Even though it has been 13 years since the horrific events that took place on 9-11-2001, these events have forever changed our country. I still like to ask people, “Where were you and what were you doing when 9-11 took place?” People share their stories with me and I love to hear them. This is how I learned Jon Connors story.
Jon works as a public affairs specialist at Rock Island Arsenal, IL. Jon graduated from Milwaukee Area Technical College with an associate degree in television production. Then he went on to University of Wisconsin-Milwaukee where he graduated with a bachelor’s degree in Mass-Com/Journalism. Jon joined the U.S. Army when he was 26 years old. He is an excellent photographer, writer, interviewer and videographer. I was so surprised by Jon’s story. His strength and faith in God encouraged and inspired me, I felt compelled to share his story!
At the time of 9-11, Jon was serving our country as a master sergeant in the office of the Chief of Army Public Affairs in the Pentagon as chief of Army Newspapers. This was a position that he had been nominated for and was appointed a four-year term. Jon had been working there for one year when this tragedy occurred at the Pentagon. He shared with me the events that took place that day, forever etched in his memory.
That morning he was sitting in his boss’ office watching in anguish along with millions of other Americans. Jon and another co-worker along with their boss, Bill Drobnick, chief of Command Information, watched the devastating images on the television of the jets that had hit the Twin Towers in New York City. Jon’s boss Bill said something like: “If that could happen there, it could happen here at the Pentagon?” Jon never imagined what his boss said would come true that very morning at 9:38 AM.
Jon had just left his boss’ office when the American Airlines Boeing 757 hit the north-west slice of the five-sided building. He then described the sights and sounds that ensued. He said it sounded like an extremely loud thud that impacted the Pentagon; it seemed the air pressure changed in the building as people started yelling and running into the hallways, thousands of people panic-stricken all trying to get out of the building. Jon described it as chaotic. His first thought was that boiler had exploded in the Pentagon. When he finally managed to make it safely outside he could see the thick, black smoke billowing up into the sky on the other side of America’s fortress. No one knew what was happening yet where he and others were gathering, nor did they know that they had been victims of a deadly terrorist attack. Eventually no one had cell phone service and even the transit rail system was shut down. Eventually, they found out what really happened when their cell phones resumed service.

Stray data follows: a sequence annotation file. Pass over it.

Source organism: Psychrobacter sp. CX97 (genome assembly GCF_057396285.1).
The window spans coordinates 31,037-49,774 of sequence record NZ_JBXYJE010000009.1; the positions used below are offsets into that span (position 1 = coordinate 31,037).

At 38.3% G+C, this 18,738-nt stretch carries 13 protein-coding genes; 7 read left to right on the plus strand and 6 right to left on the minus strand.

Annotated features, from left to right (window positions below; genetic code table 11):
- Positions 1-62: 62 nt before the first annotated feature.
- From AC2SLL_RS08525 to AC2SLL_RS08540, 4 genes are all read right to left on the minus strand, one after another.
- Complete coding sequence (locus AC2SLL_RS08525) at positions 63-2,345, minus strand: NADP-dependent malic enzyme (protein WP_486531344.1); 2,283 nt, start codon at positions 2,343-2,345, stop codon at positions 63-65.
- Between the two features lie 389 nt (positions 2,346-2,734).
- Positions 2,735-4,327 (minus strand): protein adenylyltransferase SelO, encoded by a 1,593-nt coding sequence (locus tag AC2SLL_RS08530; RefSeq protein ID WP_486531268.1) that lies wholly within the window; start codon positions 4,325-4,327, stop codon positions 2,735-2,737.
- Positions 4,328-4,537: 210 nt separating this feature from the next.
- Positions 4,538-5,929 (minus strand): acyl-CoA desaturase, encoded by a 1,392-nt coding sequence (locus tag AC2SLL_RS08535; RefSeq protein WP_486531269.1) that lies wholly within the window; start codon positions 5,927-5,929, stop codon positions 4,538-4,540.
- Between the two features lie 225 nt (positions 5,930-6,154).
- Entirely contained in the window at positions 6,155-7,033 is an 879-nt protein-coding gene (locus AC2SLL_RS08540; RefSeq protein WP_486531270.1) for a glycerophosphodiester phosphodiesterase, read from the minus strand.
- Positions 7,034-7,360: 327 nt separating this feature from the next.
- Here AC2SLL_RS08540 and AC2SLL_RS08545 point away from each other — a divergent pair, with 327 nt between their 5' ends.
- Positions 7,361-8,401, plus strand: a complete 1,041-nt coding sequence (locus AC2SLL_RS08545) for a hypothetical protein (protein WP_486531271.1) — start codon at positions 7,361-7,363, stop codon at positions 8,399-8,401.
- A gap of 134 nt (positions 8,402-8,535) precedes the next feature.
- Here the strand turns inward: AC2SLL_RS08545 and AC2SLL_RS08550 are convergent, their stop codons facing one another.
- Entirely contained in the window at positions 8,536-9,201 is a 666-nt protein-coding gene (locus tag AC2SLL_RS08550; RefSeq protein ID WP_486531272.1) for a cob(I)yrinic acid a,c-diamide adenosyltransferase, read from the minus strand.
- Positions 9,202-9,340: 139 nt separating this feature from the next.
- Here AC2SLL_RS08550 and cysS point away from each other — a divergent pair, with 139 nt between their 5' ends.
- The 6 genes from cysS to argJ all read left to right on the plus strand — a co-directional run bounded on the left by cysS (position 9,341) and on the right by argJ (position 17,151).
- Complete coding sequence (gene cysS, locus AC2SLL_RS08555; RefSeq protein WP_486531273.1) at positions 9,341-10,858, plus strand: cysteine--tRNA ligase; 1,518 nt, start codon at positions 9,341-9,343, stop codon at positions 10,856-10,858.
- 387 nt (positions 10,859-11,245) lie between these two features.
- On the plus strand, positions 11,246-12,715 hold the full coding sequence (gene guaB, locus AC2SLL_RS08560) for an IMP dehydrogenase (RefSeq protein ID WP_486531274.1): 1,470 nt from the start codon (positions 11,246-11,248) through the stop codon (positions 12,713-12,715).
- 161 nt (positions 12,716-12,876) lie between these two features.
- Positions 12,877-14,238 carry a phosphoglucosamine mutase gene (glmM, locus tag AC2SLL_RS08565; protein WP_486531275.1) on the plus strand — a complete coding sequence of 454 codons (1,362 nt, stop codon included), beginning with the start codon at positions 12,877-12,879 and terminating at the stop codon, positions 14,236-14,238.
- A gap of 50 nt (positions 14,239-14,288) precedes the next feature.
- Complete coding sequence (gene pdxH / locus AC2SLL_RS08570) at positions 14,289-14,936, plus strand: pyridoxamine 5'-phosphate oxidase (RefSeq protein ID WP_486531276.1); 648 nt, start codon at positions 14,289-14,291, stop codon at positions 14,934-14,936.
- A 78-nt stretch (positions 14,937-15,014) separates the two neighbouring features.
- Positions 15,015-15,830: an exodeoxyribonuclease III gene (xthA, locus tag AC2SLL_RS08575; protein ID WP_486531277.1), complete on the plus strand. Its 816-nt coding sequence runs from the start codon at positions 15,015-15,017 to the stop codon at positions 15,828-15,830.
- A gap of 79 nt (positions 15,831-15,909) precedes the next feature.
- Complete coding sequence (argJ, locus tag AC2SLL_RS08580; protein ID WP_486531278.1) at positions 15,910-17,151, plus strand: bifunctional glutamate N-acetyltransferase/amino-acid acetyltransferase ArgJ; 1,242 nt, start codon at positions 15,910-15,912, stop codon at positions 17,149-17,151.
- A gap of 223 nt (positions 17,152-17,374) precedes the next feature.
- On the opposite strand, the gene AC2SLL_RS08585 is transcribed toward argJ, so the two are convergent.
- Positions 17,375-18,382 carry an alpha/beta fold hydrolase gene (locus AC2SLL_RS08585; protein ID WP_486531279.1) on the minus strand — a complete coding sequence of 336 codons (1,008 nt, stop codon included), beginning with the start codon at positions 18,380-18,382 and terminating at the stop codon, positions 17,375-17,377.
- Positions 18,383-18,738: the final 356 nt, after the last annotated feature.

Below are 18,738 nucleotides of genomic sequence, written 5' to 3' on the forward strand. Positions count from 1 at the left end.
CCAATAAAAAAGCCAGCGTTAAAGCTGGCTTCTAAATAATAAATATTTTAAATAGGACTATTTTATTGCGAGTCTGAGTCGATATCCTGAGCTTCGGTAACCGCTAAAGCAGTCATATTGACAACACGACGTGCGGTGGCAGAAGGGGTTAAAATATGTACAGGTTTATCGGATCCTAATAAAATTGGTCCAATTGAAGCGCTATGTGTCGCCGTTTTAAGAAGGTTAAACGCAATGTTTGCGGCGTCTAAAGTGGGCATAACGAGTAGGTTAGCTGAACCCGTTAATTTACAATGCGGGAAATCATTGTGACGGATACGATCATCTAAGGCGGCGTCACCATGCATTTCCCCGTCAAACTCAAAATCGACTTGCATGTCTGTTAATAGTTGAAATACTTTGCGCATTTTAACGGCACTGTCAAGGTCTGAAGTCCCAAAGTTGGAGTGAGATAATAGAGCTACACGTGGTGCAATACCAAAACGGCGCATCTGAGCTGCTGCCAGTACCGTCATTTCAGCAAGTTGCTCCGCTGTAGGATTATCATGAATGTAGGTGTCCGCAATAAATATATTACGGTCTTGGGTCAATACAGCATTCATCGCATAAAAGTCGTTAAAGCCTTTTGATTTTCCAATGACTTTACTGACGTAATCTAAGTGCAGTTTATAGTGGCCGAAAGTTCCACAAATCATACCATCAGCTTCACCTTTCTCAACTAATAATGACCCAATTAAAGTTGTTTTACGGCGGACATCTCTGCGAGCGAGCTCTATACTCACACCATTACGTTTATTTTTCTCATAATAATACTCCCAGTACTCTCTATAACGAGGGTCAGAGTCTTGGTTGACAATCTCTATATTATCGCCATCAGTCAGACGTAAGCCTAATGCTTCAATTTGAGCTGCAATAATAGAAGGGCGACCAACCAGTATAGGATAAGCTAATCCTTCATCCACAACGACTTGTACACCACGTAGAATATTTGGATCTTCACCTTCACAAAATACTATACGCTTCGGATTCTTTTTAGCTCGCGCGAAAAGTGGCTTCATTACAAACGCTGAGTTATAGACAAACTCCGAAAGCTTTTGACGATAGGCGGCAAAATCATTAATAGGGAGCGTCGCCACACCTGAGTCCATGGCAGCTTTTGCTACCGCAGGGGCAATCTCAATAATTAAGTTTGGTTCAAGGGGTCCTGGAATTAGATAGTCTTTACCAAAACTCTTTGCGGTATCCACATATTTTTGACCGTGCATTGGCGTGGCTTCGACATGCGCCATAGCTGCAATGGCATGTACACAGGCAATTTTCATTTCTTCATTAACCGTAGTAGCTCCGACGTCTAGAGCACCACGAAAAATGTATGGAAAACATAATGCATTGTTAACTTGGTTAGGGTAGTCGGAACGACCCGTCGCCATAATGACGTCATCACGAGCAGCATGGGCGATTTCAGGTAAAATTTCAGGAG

Jon, along with so many others, walked to the metro station to get home as soon as possible. He didn’t make it home until about 1:30 p.m. He said all he could think about was getting home to his wife and his twin girls – who were then 4 years old. When he finally got home, he held his family in his arms and felt so blessed. At the same time, he said remembered all those who would never be able to return to their spouses, children and other family members. He felt a deep sense of loss for them and knew it could have been him not returning home to his loving family.